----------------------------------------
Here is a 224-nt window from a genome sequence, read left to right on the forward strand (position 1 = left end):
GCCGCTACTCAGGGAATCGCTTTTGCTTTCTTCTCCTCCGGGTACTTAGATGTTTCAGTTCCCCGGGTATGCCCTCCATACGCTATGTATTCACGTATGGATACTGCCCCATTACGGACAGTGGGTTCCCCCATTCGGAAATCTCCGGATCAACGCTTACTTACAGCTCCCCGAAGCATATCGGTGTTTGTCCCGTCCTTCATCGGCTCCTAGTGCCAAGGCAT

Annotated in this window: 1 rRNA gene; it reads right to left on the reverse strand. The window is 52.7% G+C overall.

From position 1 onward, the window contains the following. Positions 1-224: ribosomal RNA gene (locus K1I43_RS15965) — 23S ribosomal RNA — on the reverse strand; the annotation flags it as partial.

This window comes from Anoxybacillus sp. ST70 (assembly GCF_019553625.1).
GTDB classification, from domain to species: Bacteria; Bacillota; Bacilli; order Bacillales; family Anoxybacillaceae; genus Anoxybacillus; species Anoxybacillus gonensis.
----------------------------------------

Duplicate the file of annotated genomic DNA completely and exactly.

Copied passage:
Here is a 224-nt window from a genome sequence, read left to right on the forward strand (position 1 = left end):
GCCGCTACTCAGGGAATCGCTTTTGCTTTCTTCTCCTCCGGGTACTTAGATGTTTCAGTTCCCCGGGTATGCCCTCCATACGCTATGTATTCACGTATGGATACTGCCCCATTACGGACAGTGGGTTCCCCCATTCGGAAATCTCCGGATCAACGCTTACTTACAGCTCCCCGAAGCATATCGGTGTTTGTCCCGTCCTTCATCGGCTCCTAGTGCCAAGGCAT

Annotated in this window: 1 rRNA gene; it reads right to left on the reverse strand. The window is 52.7% G+C overall.

From position 1 onward, the window contains the following. Positions 1-224: ribosomal RNA gene (locus K1I43_RS15965) — 23S ribosomal RNA — on the reverse strand; the annotation flags it as partial.

This window comes from Anoxybacillus sp. ST70 (assembly GCF_019553625.1).
GTDB classification, from domain to species: Bacteria; Bacillota; Bacilli; order Bacillales; family Anoxybacillaceae; genus Anoxybacillus; species Anoxybacillus gonensis.